Survey: Your Child and His Experiences with Bullying

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– From Patty Roberts, Director, William & Mary Law School’s Special Education Advocacy Clinic

Below you will find a message and link to a survey from a friend and colleague who is doing her doctoral research at Columbia University Teacher’s College.

Sarah is working in the Programs for Intellectual Disabilities/Autism, and is currently doing research regarding issues of bullying and peer victimization on children ages 9-14, both children with disabilities and those without, in order to explore what factors make children more or less vulnerable to these harms.

The results of the survey data will be used to inform not only her research in this area, but will also provide guidance to her as she creates anti-bullying and empowerment currucula for children on the autism spectrum.

As we are well aware, bullying and peer victimization, particularly in this vulnerable age group, is a serious problem with often far-reaching negative consequences. Please help this passionate and dedicated doctoral student shed some light on this issue by completing her survey.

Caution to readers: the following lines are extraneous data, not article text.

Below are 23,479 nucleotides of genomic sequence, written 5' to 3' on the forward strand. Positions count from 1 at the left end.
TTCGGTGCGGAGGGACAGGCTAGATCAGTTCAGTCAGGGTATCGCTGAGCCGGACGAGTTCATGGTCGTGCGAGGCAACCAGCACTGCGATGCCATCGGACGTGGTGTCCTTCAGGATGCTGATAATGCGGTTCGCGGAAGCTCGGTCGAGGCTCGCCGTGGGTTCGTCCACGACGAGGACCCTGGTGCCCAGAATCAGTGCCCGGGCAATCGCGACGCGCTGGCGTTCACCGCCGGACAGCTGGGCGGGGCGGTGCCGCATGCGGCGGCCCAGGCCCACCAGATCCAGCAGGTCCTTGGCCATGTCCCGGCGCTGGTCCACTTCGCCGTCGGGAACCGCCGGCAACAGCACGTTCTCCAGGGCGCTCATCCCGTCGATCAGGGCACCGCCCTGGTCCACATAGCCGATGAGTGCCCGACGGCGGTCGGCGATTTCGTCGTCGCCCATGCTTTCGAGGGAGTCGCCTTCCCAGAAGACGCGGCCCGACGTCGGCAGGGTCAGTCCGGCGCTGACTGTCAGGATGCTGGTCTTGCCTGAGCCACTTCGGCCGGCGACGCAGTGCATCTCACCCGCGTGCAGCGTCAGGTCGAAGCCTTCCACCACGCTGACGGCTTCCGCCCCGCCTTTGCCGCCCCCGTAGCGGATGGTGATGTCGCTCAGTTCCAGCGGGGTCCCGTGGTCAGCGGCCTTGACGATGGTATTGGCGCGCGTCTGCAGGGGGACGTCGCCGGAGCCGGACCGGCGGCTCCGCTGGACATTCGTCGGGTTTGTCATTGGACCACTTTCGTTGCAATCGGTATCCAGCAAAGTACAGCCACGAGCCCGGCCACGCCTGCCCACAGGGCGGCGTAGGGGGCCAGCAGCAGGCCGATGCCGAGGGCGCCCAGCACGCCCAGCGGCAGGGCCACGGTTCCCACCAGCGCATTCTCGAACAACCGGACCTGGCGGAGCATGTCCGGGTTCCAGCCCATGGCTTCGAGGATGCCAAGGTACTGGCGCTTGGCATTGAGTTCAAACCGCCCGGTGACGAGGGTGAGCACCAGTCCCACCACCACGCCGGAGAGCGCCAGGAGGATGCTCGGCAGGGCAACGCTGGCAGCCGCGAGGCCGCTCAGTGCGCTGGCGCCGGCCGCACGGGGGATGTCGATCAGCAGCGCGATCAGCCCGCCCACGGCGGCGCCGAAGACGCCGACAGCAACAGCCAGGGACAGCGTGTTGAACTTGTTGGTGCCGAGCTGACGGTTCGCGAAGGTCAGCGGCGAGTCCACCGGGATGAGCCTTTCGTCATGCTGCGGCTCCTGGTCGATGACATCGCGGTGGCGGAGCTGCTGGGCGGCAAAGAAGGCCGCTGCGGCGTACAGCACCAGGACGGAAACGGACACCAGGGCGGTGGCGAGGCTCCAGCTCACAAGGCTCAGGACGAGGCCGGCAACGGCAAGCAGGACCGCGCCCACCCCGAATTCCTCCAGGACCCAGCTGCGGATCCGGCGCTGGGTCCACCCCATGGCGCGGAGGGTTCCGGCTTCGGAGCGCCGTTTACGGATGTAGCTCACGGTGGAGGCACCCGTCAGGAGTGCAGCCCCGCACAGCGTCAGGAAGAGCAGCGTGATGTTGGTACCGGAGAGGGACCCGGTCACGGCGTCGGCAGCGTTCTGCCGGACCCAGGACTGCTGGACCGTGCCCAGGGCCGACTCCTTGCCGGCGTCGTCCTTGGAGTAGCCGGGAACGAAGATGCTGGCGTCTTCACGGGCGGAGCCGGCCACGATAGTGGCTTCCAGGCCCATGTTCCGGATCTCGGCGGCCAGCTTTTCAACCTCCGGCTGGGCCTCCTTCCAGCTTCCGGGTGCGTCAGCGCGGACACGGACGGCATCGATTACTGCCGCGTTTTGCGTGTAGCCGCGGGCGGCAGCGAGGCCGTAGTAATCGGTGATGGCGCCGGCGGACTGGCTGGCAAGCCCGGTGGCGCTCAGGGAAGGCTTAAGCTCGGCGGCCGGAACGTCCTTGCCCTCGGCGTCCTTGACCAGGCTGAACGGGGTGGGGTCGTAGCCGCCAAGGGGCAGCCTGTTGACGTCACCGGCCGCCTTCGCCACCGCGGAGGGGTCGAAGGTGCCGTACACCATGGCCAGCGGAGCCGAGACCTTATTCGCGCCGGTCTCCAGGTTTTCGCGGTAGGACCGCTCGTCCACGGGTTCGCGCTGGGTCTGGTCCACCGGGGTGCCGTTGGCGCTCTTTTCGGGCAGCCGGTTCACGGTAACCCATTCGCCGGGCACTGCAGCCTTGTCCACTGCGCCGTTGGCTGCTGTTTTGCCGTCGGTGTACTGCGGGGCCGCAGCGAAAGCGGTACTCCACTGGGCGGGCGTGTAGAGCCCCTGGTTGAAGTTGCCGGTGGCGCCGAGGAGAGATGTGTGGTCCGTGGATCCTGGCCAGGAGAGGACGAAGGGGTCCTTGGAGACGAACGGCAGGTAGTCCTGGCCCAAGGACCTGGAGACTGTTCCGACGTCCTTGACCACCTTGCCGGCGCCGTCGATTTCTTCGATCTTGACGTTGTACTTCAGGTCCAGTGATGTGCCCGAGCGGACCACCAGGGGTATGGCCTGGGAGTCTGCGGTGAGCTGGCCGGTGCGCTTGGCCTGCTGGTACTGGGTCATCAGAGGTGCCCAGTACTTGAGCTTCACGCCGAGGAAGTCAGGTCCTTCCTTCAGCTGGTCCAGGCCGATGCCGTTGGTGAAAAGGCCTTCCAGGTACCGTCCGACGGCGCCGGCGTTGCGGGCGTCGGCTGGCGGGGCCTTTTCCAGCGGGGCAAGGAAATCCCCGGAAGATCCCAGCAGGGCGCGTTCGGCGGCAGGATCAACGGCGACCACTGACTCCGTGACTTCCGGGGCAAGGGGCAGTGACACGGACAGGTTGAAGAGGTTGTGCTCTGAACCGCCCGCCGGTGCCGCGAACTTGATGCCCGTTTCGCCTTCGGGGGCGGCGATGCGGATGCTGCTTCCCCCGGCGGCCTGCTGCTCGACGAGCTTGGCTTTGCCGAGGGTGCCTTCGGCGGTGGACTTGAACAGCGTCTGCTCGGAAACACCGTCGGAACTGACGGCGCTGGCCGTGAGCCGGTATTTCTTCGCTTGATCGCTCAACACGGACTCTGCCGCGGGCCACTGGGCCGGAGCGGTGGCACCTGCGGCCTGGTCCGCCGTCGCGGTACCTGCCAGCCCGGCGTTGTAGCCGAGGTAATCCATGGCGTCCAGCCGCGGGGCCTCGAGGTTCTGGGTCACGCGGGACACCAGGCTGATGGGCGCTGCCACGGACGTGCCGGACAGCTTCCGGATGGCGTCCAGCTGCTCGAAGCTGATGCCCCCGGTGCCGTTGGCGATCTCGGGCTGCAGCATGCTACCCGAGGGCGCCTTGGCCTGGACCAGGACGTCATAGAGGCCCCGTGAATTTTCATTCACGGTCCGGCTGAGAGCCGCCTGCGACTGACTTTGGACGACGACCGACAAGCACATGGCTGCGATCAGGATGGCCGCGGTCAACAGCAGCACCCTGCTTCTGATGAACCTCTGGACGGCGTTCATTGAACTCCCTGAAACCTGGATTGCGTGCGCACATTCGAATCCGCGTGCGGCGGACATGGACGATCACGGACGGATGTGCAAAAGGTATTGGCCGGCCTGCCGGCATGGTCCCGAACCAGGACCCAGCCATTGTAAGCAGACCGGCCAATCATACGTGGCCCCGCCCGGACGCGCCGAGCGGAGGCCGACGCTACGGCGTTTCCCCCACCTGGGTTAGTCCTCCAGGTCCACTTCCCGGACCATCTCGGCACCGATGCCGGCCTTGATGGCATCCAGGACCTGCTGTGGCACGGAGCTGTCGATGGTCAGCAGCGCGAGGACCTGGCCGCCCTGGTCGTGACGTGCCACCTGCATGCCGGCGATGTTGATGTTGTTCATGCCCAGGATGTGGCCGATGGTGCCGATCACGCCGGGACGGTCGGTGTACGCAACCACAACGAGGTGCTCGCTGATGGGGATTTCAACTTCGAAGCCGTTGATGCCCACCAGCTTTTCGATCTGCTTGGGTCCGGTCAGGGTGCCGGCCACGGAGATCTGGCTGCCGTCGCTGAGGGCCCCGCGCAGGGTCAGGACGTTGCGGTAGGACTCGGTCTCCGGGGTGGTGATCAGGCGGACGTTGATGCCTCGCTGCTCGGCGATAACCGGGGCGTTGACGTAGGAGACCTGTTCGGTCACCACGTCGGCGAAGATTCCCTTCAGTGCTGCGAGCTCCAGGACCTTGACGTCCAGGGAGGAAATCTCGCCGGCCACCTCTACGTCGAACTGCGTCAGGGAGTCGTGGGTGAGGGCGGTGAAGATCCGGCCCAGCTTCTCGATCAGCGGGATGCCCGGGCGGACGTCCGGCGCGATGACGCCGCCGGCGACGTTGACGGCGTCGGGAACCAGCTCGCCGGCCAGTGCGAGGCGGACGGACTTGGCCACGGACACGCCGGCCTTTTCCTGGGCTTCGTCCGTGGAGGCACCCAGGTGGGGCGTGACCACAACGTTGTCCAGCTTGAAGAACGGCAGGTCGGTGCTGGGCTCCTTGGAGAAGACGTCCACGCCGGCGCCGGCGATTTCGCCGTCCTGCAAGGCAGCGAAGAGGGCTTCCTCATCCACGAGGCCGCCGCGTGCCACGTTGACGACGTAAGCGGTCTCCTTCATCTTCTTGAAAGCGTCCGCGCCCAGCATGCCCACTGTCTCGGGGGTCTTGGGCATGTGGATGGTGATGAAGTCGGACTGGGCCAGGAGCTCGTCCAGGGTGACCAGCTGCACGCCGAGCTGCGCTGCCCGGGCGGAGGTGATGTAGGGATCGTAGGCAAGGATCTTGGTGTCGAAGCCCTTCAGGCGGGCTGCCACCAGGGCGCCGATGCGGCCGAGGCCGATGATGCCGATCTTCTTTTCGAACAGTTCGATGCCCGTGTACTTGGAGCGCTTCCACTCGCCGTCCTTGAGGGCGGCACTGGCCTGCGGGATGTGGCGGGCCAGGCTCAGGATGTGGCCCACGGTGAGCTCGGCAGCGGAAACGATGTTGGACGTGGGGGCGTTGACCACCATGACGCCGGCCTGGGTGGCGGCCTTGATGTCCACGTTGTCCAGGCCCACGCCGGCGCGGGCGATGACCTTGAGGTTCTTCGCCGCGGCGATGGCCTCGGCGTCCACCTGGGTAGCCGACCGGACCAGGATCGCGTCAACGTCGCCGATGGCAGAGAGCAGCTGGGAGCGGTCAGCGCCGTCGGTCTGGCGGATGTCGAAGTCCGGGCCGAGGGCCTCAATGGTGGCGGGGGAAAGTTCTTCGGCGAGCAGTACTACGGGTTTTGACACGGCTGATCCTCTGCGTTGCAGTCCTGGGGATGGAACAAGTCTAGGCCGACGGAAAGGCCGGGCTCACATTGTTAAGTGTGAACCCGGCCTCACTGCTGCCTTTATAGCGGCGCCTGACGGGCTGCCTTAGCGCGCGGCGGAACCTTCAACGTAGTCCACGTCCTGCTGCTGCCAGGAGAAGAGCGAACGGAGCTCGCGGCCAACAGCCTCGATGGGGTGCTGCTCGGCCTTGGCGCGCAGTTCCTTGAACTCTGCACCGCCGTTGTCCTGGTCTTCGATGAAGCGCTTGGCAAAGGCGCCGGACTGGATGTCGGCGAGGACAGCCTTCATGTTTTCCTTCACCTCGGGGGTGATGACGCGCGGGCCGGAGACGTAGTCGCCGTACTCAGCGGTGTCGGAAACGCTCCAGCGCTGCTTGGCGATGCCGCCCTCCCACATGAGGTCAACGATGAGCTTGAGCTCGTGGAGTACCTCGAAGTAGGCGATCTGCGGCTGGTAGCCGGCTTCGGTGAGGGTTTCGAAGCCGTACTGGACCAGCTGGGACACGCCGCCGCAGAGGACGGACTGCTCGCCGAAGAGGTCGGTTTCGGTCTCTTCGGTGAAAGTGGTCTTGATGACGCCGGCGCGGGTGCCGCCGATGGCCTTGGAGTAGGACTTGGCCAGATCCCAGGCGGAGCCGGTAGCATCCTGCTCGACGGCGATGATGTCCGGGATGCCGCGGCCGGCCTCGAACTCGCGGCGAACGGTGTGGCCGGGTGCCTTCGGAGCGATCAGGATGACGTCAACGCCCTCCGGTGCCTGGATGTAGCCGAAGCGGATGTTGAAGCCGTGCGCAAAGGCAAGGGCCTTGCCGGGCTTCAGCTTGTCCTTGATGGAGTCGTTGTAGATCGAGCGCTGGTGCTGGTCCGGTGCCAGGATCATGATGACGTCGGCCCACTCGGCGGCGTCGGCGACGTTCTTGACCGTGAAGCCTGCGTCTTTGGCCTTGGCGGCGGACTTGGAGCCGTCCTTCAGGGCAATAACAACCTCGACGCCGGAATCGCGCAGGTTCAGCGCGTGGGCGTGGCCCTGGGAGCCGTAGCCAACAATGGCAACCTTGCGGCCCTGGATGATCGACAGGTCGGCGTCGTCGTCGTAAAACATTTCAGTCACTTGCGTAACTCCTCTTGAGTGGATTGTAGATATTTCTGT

I took it myself and it was an effortless 15 minutes.

Thank you for your consideration.

Patty Roberts
Director, William & Mary Law School’s Special Education Advocacy Clinic


Dear Parents and Caregivers:

I have worked with children with disabilities for over a decade and have seen the negative impact that bullying and peer victimization can have on a child. While bullying is gaining national attention, little is known about which factors make a child more or less vulnerable to such victimization. I am investigating these vulnerabilities.

To do this, I am recruiting caregivers of children (9-14 years old) with and without autism spectrum disorders to participate in a brief survey about their child and their child’s experiences of bullying in school(Teachers College, Columbia University IRB # 12-355).

This is a topic that is deeply important to me and I am eager to hear from parents of children from a diverse range of backgrounds. I greatly appreciate the time of any caregivers who are able to participate. All participants will be entered into a drawing to receive one of several Target gift cards in appreciation of their participation (1 in 10 chance of winning). Additional information about this study and the survey itself can be found at:

Sarah Mallory, M.Ed.
Principal Investigator and Ph.D. Candidate
Programs in Intellectual Disabilities/Autism
Teachers College, Columbia University

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